Darius Kellner, a “Fractional Persian,” is a clinically depressed sophomore in Portland, Oregon. Like many mixed culture kids, Darius doesn’t feel like fits into either culture. In fact, he feels more at home with Klingon and Hobbit culture and language than Iranian. When his grandfather (who lives in Iran) becomes very ill, the family makes a trip to see him. The trip to Iran is a life-changing experience for Darius. He makes a real friend, a neighbor boy named Sohrab, and for the first time, feels like someone understands him. This book deals with many issues- cultural identity, cultural adjustment, bullying, mental illness, body issues, friendship, father-son relationships, etc. Khorram does a wonderful job of making the readers feel like we know and identify with Darius, especially with his struggle with depression and his feelings that he just isn’t good enough. I also loved the portrayal of Darius’ relationship with his father (always difficult, though he begins to have some understanding for him by the end), his sweet relationship with his little sister, and new-found love for his grandparents, and his positive experience in Iran.

VERDICT: I think most people will find something to like in this book. I highly recommend it for high school and public libraries.

Winner of the William C. Morris YA Debut Award (2019) and the  Asian/Pacific American Award for Literature for Literature for Young Adult Literature (2019)

March 2019 review by Carol Schramm.

Book review: Imposters, by Scott Westerfeld

Westerfeld, Scott. Imposters. (Imposters, book 1). Scholastic Press, 2018. $18.99. ISBN 9781338151510. 405 pgs. Ages 12-18. P8Q7

This is a shoot-off of the Uglies series, but can be enjoyed without having read the others first. Frey has been raised as a killer, knowing that her only value is in protecting her identical twin sister Rafi (the heir to the political leadership of the city), and she must sacrifice her own life if necessary to save her sister’s life. Nobody outside the immediate family knows that Frey exists, so she can impersonate Rafi when needed. The girls’ cruel and ruthless father has many political enemies, but he doesn’t know just how much his own daughters hate him. When he sends Frey, impersonating Rafi, to a rival city as a hostage, the girls’ world changes. Frey’s father bombs the rival city, and she ends up on the run with a group of teen rebels.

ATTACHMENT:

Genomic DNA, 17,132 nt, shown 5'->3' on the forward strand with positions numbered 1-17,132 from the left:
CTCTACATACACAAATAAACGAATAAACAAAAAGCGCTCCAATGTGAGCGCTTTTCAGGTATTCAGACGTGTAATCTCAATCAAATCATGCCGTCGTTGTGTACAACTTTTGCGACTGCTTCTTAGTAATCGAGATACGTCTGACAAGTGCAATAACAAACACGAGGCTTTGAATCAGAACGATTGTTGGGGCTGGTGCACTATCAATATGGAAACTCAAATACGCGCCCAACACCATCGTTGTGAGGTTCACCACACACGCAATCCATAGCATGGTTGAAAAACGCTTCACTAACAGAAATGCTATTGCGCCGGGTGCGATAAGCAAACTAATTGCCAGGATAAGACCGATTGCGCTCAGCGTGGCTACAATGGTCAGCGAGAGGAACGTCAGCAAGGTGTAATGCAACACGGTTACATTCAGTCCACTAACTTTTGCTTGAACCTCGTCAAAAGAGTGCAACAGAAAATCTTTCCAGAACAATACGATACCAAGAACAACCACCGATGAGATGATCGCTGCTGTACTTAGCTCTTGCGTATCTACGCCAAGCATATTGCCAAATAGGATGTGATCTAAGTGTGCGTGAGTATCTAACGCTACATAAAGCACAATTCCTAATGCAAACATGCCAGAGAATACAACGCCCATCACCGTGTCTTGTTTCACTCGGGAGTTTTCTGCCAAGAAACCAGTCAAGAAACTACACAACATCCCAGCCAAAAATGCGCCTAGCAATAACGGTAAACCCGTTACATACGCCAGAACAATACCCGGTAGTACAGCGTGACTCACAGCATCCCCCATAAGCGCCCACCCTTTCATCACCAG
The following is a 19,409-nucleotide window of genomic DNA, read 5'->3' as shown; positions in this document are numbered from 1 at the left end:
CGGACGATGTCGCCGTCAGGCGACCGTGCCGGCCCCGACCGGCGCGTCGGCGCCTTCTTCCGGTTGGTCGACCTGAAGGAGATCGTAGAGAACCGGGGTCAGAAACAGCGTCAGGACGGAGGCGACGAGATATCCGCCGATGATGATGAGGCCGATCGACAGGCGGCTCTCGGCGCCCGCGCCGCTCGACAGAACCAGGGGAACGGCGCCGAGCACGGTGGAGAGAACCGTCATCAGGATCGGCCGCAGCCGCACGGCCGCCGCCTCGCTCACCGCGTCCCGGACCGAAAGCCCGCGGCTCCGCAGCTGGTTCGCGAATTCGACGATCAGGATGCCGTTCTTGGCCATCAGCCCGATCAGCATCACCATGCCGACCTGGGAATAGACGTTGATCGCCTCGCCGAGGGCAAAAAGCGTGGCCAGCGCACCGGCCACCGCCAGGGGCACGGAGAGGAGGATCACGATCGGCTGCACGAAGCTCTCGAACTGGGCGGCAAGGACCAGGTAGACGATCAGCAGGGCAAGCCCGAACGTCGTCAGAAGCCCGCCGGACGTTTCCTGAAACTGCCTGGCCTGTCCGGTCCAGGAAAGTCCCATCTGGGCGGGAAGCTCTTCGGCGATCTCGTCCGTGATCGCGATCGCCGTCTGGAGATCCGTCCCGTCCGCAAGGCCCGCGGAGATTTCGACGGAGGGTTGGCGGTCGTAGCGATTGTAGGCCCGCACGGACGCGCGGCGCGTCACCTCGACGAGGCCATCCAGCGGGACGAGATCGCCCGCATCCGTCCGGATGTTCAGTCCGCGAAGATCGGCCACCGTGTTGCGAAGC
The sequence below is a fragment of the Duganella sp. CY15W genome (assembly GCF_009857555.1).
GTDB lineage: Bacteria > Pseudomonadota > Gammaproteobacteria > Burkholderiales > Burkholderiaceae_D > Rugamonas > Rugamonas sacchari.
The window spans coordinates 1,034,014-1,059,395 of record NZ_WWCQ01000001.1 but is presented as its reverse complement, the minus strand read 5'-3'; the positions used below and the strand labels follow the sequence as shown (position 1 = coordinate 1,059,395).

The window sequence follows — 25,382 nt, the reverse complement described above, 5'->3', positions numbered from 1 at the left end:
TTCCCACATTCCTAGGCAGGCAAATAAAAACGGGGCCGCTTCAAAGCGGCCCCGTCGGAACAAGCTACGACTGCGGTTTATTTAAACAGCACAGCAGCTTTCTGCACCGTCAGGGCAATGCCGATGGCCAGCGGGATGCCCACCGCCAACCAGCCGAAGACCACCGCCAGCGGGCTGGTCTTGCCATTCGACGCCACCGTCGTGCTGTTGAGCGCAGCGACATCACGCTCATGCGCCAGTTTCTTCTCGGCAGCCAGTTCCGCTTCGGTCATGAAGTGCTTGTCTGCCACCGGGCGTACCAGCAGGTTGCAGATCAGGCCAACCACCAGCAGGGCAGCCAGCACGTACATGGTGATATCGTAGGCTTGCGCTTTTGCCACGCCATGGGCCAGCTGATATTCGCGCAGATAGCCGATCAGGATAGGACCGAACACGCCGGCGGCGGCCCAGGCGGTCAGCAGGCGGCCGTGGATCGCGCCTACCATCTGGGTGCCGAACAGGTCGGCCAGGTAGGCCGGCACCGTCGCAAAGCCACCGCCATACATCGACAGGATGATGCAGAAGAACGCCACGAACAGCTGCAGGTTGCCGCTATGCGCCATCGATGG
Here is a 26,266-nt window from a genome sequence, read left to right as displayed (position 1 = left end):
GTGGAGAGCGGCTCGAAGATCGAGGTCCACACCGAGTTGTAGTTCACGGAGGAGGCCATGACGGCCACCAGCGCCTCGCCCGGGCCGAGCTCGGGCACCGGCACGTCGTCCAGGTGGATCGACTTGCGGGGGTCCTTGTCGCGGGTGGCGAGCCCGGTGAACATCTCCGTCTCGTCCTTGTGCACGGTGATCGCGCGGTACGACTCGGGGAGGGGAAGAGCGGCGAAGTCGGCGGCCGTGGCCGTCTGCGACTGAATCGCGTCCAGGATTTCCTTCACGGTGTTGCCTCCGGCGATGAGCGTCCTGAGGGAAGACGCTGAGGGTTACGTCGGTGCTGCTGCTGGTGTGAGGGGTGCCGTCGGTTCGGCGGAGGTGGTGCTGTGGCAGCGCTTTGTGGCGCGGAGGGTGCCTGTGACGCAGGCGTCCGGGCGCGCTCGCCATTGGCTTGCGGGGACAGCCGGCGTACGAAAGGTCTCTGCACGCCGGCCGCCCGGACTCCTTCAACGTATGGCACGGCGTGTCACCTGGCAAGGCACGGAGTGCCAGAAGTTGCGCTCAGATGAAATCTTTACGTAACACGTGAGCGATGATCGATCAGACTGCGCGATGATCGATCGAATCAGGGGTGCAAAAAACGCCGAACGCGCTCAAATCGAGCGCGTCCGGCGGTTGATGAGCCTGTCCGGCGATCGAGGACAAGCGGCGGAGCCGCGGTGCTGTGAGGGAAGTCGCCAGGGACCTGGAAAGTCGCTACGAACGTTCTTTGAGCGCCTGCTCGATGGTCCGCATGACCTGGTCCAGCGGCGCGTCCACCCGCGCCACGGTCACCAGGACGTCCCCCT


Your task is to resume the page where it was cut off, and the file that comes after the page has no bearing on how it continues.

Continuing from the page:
VERDICT: The book is fast paced, action-packed and full of high tech gadgetry that will appeal to many teen readers. Frey’s character develops over the course of the story- she had never been away from her sister before, and now must rely on her intelligence and character to survive. It ends with a cliffhanger…

March 2019 review by Carol Schramm.

Book review: Sugar and Snails, by Sarah Tsiang, illustrated by Sonja Wimmer

Tsiang, Sarah. Sugar and Snails. Illustrated by Sonja Wimmer. Annick Press, 2018. $18.95. ISBN 9781773210056. Ages 4-7. P8Q9

This funny, pretty book turns gender stereotypes upside down. It’s based on the nursery rhyme that includes, “sugar and spice and everything nice/ that’s what little girls are made of”. With their grandfather, a brother and sister imagine what they might be made of (not at all the stereotypical things girls and boys are supposed to be like). For example, girls are made of snails and rocks… and butterfly socks, and boys are made of lightning and newts… and rubber rain boots. The rhymes get more silly the further we go, and the illustrations more fantastic. We see the rich imaginings of the children, and young readers or listeners will enjoy looking at the funny details.

VERDICT: This is a wonderful book to use when talking with kids about gender stereotypes and individuality. I recommend it for all elementary school and public libraries.

March 2019 review by Carol Schramm.

Book review: The Snowy Nap, by Jan Brett

Brett, Jan. The Snowy Nap. G.P. Putnam’s Sons, 2018. $18.99. ISBN 9780399170737. Ages 4-6. P8Q8

Hedgie the hedgehog’s friends come to wish him a good sleep, and talk about sleigh bells, snowflakes, ice skating, and other winter fun. Now he is determined to stay awake so he can see all the beauty of winter. He doesn’t manage to stay awake very long, though, and falls asleep in the path. When the little girl from the cottage brings him inside to warm him up, he has the chance to see winter through the windows. He eventually dozes off again, and the girl puts him in his burrow to hibernate for the winter. As usual, Brett’s illustrations are detailed and lovely. I liked that on the left side of the spread there is a little drawing that shows what already happened, and on the right side, we have a preview of the next spread.

VERDICT: This is a good addition to a collection of picture books about winter and hibernation.

March 2019 review by Carol Schramm.